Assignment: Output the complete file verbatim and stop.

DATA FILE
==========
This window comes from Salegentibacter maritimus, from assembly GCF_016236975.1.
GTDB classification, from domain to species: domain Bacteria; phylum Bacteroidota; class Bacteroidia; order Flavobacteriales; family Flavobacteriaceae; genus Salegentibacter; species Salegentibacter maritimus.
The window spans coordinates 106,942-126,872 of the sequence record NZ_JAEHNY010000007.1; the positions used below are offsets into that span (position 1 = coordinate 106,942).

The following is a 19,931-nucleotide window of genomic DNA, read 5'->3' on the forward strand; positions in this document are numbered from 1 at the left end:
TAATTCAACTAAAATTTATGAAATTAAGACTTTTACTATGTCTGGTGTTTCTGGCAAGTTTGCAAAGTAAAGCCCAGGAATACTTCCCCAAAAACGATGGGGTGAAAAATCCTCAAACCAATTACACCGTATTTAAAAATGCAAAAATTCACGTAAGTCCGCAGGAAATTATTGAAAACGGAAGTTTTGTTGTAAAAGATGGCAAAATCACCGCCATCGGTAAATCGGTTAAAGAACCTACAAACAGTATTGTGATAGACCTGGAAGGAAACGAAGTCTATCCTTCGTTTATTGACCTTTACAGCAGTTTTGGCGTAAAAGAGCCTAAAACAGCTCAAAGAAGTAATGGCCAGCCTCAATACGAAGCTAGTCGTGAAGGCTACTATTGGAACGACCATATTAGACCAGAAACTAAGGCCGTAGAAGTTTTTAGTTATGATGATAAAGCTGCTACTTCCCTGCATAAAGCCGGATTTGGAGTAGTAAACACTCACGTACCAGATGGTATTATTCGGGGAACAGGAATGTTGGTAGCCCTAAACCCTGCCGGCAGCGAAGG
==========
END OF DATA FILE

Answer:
This window comes from Salegentibacter maritimus, from assembly GCF_016236975.1.
GTDB classification, from domain to species: domain Bacteria; phylum Bacteroidota; class Bacteroidia; order Flavobacteriales; family Flavobacteriaceae; genus Salegentibacter; species Salegentibacter maritimus.
The window spans coordinates 106,942-126,872 of the sequence record NZ_JAEHNY010000007.1; the positions used below are offsets into that span (position 1 = coordinate 106,942).

The following is a 19,931-nucleotide window of genomic DNA, read 5'->3' on the forward strand; positions in this document are numbered from 1 at the left end:
TAATTCAACTAAAATTTATGAAATTAAGACTTTTACTATGTCTGGTGTTTCTGGCAAGTTTGCAAAGTAAAGCCCAGGAATACTTCCCCAAAAACGATGGGGTGAAAAATCCTCAAACCAATTACACCGTATTTAAAAATGCAAAAATTCACGTAAGTCCGCAGGAAATTATTGAAAACGGAAGTTTTGTTGTAAAAGATGGCAAAATCACCGCCATCGGTAAATCGGTTAAAGAACCTACAAACAGTATTGTGATAGACCTGGAAGGAAACGAAGTCTATCCTTCGTTTATTGACCTTTACAGCAGTTTTGGCGTAAAAGAGCCTAAAACAGCTCAAAGAAGTAATGGCCAGCCTCAATACGAAGCTAGTCGTGAAGGCTACTATTGGAACGACCATATTAGACCAGAAACTAAGGCCGTAGAAGTTTTTAGTTATGATGATAAAGCTGCTACTTCCCTGCATAAAGCCGGATTTGGAGTAGTAAACACTCACGTACCAGATGGTATTATTCGGGGAACAGGAATGTTGGTAGCCCTAAACCCTGCCGGCAGCGAAGG